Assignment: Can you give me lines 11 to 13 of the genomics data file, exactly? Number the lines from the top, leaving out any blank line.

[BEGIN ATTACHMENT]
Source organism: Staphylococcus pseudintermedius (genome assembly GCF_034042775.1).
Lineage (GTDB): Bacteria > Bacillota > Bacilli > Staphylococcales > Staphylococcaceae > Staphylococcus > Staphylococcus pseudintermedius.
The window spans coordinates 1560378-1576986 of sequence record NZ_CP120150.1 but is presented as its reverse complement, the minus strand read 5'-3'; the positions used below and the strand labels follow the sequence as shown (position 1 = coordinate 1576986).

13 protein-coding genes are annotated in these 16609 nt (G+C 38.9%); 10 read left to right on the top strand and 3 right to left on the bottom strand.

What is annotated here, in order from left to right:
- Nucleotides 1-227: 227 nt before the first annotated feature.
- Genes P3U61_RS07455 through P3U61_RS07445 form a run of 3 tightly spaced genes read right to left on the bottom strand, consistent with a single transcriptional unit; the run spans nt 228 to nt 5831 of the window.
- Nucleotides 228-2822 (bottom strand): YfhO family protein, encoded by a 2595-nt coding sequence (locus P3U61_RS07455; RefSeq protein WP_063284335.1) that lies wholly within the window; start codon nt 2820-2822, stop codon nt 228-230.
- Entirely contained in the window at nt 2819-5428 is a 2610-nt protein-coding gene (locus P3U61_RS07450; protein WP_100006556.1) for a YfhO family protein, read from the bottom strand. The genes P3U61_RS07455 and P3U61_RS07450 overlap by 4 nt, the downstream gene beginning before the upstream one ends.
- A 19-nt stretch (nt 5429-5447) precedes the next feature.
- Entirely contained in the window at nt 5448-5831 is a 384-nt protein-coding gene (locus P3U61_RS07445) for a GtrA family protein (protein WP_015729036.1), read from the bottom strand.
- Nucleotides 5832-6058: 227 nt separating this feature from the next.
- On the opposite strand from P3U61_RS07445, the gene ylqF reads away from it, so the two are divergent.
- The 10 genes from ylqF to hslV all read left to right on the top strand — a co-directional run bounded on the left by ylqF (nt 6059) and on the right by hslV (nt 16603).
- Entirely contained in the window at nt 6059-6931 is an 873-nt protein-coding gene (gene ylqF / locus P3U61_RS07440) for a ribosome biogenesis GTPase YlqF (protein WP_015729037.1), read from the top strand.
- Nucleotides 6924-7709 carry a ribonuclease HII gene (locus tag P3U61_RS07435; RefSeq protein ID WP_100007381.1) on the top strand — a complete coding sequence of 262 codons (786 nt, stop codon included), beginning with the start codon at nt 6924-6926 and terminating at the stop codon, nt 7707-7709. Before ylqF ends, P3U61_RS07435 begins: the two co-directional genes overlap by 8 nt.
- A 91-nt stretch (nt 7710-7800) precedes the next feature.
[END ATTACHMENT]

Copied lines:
- Entirely contained in the window at nt 5448-5831 is a 384-nt protein-coding gene (locus P3U61_RS07445) for a GtrA family protein (protein WP_015729036.1), read from the bottom strand.
- Nucleotides 5832-6058: 227 nt separating this feature from the next.
- On the opposite strand from P3U61_RS07445, the gene ylqF reads away from it, so the two are divergent.